• “Opening the Multi-Trillion Dollar Market for Energy Management” Energy management is one of the most important parts of our changing energy landscape. It is a market made up of part energy efficiency, part Big Data solution and part Internet of Things. [Energy Collective]

World:

  • Greenland and Antarctica are home to the two largest ice sheets in the world, and a new report released Wednesday says that they are contributing to sea level rise twice as much as they were just five years ago. [Huffington Post]
  • Construction on one of the world’s largest tidal power projects will begin in the Pentland Firth later this year, Energy Minister Fergus Ewing has announced. Once completed, the 269-turbine project could power almost 175,000 homes and support over 100 jobs in the north of Scotland. [Herald Scotland]
  • The first utility-scale solar PV project in Rwanda will have a generation capacity of 8.5 MW, and will boost the country’s installed power generation capacity by more than 7%. That is a big achievement for a country in which fewer than one in five homes have access to electricity. [CleanTechnica]
  • Bloomberg reports that Africa is expected to add about 1.8 gigawatts of wind, solar, biomass, or geothermal power. Sub-Saharan Africa will add more renewable energy projects in 2014 than it has in the last 14 years. [ThinkProgress]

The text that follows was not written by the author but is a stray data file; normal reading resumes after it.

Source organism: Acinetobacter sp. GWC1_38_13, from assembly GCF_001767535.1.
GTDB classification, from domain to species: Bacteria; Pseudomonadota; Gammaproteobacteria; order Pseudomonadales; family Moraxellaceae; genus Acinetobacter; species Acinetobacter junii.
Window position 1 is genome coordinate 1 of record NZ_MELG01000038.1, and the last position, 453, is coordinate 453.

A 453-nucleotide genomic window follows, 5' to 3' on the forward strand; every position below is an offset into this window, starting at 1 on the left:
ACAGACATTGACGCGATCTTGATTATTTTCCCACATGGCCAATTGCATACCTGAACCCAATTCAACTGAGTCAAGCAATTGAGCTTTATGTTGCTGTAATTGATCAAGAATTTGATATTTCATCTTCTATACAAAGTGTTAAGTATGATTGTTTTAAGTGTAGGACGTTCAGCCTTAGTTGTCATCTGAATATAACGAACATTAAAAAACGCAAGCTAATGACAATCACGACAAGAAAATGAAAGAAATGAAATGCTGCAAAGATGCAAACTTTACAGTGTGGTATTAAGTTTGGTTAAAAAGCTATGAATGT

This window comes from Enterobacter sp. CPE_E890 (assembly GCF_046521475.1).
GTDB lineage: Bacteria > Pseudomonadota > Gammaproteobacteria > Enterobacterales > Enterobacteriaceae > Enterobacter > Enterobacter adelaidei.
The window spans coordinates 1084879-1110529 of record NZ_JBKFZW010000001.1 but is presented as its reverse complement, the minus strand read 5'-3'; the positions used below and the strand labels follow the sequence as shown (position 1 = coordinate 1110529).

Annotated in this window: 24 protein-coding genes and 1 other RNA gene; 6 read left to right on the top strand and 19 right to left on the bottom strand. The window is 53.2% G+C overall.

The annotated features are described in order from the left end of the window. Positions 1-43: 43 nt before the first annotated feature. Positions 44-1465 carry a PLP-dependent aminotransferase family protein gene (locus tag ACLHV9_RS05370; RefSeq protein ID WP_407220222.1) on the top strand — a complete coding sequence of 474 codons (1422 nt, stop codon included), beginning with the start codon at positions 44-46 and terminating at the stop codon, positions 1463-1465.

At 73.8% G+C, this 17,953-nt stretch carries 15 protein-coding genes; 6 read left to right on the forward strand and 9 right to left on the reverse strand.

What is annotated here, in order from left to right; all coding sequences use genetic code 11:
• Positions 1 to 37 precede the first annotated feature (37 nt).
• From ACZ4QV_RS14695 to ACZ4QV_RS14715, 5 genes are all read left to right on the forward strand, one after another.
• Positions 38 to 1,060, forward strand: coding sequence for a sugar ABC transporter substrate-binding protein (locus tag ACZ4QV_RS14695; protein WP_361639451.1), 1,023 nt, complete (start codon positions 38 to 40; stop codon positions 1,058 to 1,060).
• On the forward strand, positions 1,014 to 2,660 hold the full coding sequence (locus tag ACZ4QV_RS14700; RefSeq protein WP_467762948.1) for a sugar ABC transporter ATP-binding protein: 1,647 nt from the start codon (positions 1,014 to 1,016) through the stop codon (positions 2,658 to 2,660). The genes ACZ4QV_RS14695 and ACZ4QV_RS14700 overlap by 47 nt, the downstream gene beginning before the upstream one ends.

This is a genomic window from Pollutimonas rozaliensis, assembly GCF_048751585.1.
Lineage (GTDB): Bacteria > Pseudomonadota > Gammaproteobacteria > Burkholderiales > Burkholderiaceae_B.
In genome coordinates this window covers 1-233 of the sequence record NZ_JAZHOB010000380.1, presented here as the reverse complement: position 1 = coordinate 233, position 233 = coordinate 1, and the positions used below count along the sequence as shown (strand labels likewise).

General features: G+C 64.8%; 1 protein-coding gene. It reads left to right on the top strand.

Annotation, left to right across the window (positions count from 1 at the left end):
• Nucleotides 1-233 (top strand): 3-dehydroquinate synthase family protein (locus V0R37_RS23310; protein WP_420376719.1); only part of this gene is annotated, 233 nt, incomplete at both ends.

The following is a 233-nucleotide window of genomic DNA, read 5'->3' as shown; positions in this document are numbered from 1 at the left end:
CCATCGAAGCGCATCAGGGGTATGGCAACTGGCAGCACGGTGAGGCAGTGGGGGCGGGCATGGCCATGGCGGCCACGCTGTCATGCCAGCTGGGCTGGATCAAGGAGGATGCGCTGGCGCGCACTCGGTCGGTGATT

• The Norwegian energy companies Statoil and Statkraft have awarded Siemens Energy an order for 67 D6 wind turbines for the Dudgeon offshore wind power plant in the UK. Each turbine is rated at 6 MW and is equipped with a 154-meter rotor. [Renewable Energy Magazine]
  • The organized opposition to the federal government’s moves to abolish or reduce Australia’s Renewable Energy Target (RET) has begun. More than 500 people attended a rally in Brisbane to protest against changes to the RET. [pv magazine]

US:

  • The TVA will shut down the Allen coal plant in Memphis, Tennessee and build a new natural gas-fired power plant on the same site in the next four years. TVA directors unanimously approved construction of a $975 million, combined-cycle gas plant as a replacement. [Chattanooga Times Free Press]
  • PSEG, a utility based in New Jersey, recommended that the Long Island Power Authority delay a series of new or pending projects. Nevertheless, LIPA is moving ahead with its plans for a big, new green energy source, including a proposed $1 billion wind farm. [Newsday]
  • A Massachusetts court has reinstated the building permit for a controversial wood-burning power plant in Springfield, overturning a vote by the city’s zoning board of appeals to invalidate the building permit for the 35-MW power plant proposed by Palmer Renewable Energy. [WAMC]
  • Microsoft Corp. has left the American Legislative Exchange Council because of concerns about the lobbying group’s opposition to renewable energy, according to the Sustainability Group and Walden Asset Management, sustainable investing asset management companies. [Bloomberg]
  • In results from a new poll by Public Policy Partners released today by Public Citizen and the Sierra Club, a strong percentage of Ohio electricity customers favor clean, renewable energy sources to power the state – and do not support subsidizing aging coal plants to keep them going. [eNews Park Forest]
  • California officials have been urged to halt the operations of the Ivanpah solar plant, which was built by BrightSource Energy in the Mojave Desert, as some environment groups have raised concerns about its impact on birds and other wildlife of the desert. [Energy Business Review]